The Open Web Application Security Project (OWASP) is a nonprofit foundation dedicated to improving the security of software. Founded in 1999, OWASP has grown to become a global community of security professionals, developers, and organizations.
The Origins of OWASP
OWASP was founded in 1999 by a group of security professionals, who were concerned about the growing number of web application vulnerabilities. The group’s goal was to create a resource for security professionals to share information and best practices.
The first OWASP project was the OWASP Top 10, a list of the most common web application security risks. The OWASP Top 10 has been updated several times over the years, and it is now considered to be the definitive resource for web application security.
How OWASP Has Transitioned
Over the years, OWASP has expanded its mission to include all aspects of software security. The organization now offers a variety of resources, including:
- The OWASP Knowledge Base, a comprehensive collection of security articles, tutorials, and tools
- The OWASP Testing Guide, a step-by-step guide to testing for security vulnerabilities
- The OWASP Code Review Guide, a guide to conducting security reviews of code
- The OWASP Security Champions Program, a program that helps organizations to build and maintain a security culture
The Importance of Protecting Against OWASP Top 10 Threats
The OWASP Top 10 list is updated every few years to reflect the latest security threats. The current list, published in 2021, includes the following threats:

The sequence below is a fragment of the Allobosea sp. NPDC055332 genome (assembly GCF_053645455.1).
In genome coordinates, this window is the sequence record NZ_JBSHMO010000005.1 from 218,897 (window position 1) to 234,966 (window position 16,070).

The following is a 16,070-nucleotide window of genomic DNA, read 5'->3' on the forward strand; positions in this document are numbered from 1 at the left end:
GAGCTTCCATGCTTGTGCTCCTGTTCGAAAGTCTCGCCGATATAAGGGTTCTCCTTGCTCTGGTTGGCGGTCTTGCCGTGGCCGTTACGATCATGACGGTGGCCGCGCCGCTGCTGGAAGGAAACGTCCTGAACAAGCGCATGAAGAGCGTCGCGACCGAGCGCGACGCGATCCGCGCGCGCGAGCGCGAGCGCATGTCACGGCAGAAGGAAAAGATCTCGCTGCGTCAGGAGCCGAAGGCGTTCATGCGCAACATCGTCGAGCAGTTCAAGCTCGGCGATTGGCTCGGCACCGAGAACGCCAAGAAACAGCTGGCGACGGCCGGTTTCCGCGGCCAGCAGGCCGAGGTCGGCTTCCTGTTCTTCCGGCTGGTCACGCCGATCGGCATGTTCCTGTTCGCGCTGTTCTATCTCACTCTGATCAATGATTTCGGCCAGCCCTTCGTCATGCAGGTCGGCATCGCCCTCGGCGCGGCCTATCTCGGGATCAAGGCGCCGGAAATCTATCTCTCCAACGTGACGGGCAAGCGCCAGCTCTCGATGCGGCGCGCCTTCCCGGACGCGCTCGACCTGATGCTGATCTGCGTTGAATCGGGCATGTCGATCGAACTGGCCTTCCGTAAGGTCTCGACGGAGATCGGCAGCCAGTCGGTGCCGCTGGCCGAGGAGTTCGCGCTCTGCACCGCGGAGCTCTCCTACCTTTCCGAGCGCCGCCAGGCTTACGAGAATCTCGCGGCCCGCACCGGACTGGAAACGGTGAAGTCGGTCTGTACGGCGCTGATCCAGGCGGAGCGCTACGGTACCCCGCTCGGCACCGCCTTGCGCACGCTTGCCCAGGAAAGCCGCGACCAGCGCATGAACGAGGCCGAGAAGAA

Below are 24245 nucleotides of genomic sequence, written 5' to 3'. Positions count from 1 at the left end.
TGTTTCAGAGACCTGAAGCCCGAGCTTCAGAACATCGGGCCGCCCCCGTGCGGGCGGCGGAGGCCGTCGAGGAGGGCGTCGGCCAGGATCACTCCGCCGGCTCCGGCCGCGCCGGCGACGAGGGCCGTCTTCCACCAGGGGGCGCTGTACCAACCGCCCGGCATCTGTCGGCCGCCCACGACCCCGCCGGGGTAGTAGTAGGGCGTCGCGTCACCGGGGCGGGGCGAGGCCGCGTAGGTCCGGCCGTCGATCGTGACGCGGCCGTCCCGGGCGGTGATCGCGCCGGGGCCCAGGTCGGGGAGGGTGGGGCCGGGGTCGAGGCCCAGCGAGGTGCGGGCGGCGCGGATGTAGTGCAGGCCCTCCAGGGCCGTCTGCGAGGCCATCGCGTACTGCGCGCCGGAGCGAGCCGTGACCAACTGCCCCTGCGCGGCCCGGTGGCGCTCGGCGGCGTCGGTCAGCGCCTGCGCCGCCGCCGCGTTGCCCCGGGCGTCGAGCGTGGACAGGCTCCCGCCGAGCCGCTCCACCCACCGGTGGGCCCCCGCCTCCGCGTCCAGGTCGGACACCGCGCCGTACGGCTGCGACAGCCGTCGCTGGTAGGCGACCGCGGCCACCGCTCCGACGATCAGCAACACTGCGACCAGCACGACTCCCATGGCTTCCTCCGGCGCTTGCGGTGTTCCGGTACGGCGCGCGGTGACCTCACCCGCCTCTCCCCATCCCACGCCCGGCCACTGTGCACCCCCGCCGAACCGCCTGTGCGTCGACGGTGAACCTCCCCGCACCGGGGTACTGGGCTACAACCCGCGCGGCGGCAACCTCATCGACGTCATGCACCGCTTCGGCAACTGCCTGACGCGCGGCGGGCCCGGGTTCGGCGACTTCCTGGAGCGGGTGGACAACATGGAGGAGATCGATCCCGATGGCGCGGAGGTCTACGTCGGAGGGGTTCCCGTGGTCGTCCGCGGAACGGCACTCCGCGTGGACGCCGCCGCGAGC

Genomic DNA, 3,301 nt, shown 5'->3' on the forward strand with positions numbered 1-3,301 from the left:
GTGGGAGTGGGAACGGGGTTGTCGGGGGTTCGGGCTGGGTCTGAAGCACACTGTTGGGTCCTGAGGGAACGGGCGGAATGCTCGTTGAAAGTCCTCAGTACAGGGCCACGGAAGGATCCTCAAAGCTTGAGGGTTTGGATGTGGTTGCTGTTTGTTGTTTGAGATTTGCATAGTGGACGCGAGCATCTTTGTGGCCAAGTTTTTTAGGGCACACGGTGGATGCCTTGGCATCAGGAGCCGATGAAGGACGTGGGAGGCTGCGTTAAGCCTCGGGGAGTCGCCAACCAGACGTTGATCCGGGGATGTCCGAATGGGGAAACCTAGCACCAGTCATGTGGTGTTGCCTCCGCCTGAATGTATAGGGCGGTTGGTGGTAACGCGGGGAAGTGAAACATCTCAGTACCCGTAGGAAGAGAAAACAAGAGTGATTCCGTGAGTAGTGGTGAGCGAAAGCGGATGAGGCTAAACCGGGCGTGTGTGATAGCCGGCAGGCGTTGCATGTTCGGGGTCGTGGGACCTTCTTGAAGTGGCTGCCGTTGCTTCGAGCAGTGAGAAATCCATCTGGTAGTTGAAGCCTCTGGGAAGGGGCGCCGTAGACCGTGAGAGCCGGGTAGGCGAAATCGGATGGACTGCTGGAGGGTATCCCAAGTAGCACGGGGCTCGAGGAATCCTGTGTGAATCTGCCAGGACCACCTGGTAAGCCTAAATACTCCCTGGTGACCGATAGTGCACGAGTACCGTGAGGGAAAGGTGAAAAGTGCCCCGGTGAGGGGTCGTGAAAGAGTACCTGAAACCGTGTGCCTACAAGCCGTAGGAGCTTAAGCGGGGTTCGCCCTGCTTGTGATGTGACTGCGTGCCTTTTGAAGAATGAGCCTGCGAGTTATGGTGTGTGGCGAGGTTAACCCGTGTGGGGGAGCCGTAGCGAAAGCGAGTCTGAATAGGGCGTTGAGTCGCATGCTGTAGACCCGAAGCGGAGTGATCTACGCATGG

- Broken Authentication and Session Management
- Cross-Site Scripting (XSS)
- Sensitive Data Exposure
- XML External Entity (XXE) Injection
- Broken Access Control
- Security Misconfiguration
- Insufficient Data Protection
- Insecure Deserialization
- Using Components with Known Vulnerabilities
- Unvalidated Redirects and Forwards
These threats can be exploited by attackers to gain access to sensitive data, take control of systems, or disrupt operations. It is important for organizations to protect against these threats by implementing security controls and best practices.
The OWASP Top 10 API Security Threats
In addition to the OWASP Top 10 web-based threats, there are also a number of specific threats that can impact APIs. The OWASP Top 10 API Security Risks list, updated in June 2023, includes the following threats:
- Broken Object Level Authorization
- Broken Authentication
- Broken Object Property Level Authorization
- Unrestricted Resource Consumption
- Insufficient Output Validation
- Broken Function Level Authorization
- Unrestricted Access to Sensitive Business Flows
- Server Side Request Forgery
- Security Misconfiguration
- Improper Inventory Management
- Unsafe Consumption of APIs
These threats can be exploited by attackers to gain access to sensitive data, take control of systems, or disrupt operations. It is important for organizations to protect against these threats by implementing security controls and best practices specifically designed for APIs.
The Open Web Application Security Project (OWASP) is a valuable resource for organizations that are looking to improve their software security. The OWASP Top 10 list is a good starting point for identifying and addressing the most common security threats. Organizations should also consider the OWASP Top 10 API Security Risks list if they use APIs.
By implementing security controls and best practices, organizations can help to protect themselves from the OWASP Top 10 threats and other security risks.
To help API Academy readers, we will be publishing a series of articles over the next few months that will provide an overview of some of the Top 10 API Security Risks well as discuss the current state of API protection and what users can expect in the years ahead. and